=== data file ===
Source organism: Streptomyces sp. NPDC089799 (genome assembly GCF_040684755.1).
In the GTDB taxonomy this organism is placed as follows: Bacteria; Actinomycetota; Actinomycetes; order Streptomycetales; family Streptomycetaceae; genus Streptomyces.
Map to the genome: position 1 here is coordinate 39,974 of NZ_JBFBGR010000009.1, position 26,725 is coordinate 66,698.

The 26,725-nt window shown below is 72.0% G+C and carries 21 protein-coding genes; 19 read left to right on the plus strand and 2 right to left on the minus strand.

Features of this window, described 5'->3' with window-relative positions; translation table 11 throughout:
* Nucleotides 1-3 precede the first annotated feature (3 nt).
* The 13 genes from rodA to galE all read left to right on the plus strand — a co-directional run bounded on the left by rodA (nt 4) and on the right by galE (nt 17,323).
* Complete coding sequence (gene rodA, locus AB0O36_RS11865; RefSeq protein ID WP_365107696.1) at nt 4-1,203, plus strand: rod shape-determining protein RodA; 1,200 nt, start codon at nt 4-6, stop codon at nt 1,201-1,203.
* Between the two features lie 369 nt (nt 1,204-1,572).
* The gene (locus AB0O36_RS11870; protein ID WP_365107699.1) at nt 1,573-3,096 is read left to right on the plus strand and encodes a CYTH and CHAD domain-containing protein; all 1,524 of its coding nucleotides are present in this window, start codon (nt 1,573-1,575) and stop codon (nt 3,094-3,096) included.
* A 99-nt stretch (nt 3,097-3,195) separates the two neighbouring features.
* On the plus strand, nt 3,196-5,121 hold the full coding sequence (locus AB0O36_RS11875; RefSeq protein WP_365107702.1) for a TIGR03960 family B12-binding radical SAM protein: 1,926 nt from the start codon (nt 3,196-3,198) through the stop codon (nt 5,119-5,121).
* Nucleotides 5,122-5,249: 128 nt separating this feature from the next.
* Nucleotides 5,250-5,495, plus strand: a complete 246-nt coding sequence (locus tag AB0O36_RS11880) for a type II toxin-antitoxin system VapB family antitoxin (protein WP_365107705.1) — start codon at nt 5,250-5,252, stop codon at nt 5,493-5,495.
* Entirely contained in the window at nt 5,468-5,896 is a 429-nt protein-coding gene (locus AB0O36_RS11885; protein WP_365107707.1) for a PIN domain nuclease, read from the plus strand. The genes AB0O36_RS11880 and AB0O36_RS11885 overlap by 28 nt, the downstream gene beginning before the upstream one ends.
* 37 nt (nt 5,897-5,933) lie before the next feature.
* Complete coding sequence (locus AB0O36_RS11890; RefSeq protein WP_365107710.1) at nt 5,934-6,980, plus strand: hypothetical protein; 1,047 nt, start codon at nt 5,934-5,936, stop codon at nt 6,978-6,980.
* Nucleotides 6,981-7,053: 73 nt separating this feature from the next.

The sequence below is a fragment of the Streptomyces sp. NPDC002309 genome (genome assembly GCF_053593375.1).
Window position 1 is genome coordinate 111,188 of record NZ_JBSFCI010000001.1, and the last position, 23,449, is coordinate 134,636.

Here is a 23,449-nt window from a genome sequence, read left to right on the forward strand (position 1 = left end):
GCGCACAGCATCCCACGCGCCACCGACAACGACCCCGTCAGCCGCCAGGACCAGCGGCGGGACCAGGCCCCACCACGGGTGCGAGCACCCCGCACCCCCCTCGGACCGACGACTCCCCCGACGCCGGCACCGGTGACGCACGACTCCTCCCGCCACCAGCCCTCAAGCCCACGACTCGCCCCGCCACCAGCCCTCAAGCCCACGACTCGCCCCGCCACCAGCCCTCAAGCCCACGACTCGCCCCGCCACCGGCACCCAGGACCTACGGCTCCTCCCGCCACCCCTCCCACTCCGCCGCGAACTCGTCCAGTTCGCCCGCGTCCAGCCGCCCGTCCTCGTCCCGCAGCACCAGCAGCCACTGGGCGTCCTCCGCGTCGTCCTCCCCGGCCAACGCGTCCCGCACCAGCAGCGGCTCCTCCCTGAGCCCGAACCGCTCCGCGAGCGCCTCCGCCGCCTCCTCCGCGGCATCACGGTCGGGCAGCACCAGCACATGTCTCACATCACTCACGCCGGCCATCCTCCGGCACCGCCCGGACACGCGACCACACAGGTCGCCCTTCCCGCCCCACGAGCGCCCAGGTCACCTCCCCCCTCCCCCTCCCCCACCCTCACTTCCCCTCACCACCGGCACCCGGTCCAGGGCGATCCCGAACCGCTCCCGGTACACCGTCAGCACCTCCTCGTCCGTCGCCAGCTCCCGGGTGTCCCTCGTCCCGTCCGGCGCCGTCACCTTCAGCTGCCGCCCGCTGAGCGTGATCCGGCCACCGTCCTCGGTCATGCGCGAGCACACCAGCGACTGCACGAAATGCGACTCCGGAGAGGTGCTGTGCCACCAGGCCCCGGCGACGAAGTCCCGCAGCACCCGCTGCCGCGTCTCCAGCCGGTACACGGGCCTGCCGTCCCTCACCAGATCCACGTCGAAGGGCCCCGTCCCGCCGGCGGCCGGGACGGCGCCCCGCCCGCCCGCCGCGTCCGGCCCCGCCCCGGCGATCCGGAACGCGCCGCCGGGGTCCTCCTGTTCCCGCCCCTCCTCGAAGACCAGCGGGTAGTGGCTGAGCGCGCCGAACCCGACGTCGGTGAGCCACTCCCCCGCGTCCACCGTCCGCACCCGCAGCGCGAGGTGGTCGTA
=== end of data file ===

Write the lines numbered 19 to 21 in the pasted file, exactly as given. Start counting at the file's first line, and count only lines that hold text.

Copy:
The sequence below is a fragment of the Streptomyces sp. NPDC002309 genome (genome assembly GCF_053593375.1).
Window position 1 is genome coordinate 111,188 of record NZ_JBSFCI010000001.1, and the last position, 23,449, is coordinate 134,636.

Here is a 23,449-nt window from a genome sequence, read left to right on the forward strand (position 1 = left end):